I’ve spent a lot of time comparing Zero Chance of Recovery to those previous three games in this review, because there really isn’t anything else like it and because it’s very much of a piece with those. But for all that I’d say it’s my least favorite of the now-quartet, I still enjoyed playing with it – the high production values and attention to detail make it fun to fiddle one’s way through the puzzle, and as I said at the top of the review, it very much felt like comfort IF, as though I were sinking into a warm bath at the end of the Comp.


1 of 1 people found the following review helpful:
A famous chess endgame in a puzzle format, October 26, 2022
by MathBrush
Related reviews: 15-30 minutes

I've avoided playing chess most of my adult life. so I never learned about famous endgame positions and puzzles.

I've learned a few recently through Schultz's work. He has several chess-based puzzle games that teach principles of few-piece chess positions, including a few mini-puzzles that teach a single position.

This one involves a setup where each side has the king and 1 pawn each.

I found it enjoyable, and liked the backstory. But I spent a long time on it due to encountering a bug in scenario 2, which I forwarded to the author; essentially there is an unintended solution to that scenario, so I couldn't figure out if my unintended solution was blocking the 'real' one of if I could still solve it. I looked at the walkthrough and found one line that more or less gave away the second solution, to both puzzles in fact (the line was that (Spoiler - click to show)the king can only focus on one pawn at a time). If that bug were patched, I would definitely put 4 stars for the rating.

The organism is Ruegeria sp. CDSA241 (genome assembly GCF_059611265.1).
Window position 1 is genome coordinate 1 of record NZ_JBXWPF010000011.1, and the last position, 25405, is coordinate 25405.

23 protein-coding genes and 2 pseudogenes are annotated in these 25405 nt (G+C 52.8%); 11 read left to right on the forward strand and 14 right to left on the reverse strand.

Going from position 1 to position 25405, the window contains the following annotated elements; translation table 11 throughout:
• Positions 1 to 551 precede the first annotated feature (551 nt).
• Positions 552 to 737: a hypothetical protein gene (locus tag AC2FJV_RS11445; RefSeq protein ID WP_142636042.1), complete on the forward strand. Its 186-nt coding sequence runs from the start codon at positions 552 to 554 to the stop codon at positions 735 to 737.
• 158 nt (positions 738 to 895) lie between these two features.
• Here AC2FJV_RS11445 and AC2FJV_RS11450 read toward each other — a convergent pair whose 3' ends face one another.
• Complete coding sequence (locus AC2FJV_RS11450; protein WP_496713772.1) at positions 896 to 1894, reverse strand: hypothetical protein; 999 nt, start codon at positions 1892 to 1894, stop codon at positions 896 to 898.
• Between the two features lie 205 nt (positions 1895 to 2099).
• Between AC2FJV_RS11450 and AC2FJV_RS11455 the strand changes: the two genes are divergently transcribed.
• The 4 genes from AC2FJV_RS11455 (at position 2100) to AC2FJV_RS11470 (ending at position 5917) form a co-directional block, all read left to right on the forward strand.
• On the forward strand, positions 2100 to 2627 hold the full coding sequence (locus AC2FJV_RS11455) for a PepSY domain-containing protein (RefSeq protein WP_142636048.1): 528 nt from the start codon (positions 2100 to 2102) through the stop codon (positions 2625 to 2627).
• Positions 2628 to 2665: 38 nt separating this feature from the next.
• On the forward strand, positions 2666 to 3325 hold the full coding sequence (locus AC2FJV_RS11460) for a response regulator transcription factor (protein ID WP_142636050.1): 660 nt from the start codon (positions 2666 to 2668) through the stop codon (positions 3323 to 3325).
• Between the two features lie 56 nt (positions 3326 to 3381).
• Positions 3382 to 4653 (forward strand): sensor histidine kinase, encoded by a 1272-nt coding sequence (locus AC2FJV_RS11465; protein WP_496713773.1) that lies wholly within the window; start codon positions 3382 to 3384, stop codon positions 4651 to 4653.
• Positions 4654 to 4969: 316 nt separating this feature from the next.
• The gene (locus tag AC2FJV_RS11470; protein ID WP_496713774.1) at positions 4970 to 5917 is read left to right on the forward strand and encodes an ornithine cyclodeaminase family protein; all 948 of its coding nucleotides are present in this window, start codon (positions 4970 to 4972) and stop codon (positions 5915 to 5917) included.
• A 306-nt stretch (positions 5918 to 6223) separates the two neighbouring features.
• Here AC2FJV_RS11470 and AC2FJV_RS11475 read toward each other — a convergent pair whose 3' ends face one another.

As a side note, I think this game struck a good balance between 'let the player keep playing in a losing position to see why it's losing' and 'cut them off right after the first mistake'. One quality of life change I would like to see is a more dramatic heralding of completing one of the scenarios. Right now, it is very similar in appearance to losing, so if one is repeatedly replaying quickly to try different strategies (especially since there's no undo), the text can blur together, so some kind of major break (like bold, or a line of asterisks, or some other signifier) can be nice. The counter in the corner does go up, and that's the main way I noticed the scenario number increase.

Overall, it's been fun to learn more about chess through these puzzles.


1 of 1 people found the following review helpful:
Ooooh! A new challenging chess problem for brainstorming, October 2, 2022
by Jade68
Related reviews: Chess, IFcomp-2022

I played and enjoyed this game in IFMUD last week testing online with Andrew S. (Thank you Andrew). We were playing the game in the middle of a brainstorming, why? Becouse this is a chess puzzle IF based on a famous chess end-game plot.
This is one of the two entries Andrew brings to this year IFcomp.
Ok then!, this is a chess problem ported to IF game, but it is not only that. This is a scene where you have to resolve a strategic battle situation. As usual from Andrew (I remember his last game about a malefical queen) this is a very well implemented game. Nevertheless I would prefer more epic literature every time I fail in the game. The theme gives it a lot of possibilities since it could be some battle in the Victorian era, Middle earth battle between orcs and dwarves, etc. This is the literature I missed here wich could improve the game giving it a soul.

No matter what I have written upwards, this is a polished game and any adventurer can enjoy it, being a chess master or a total begginer.

Jade.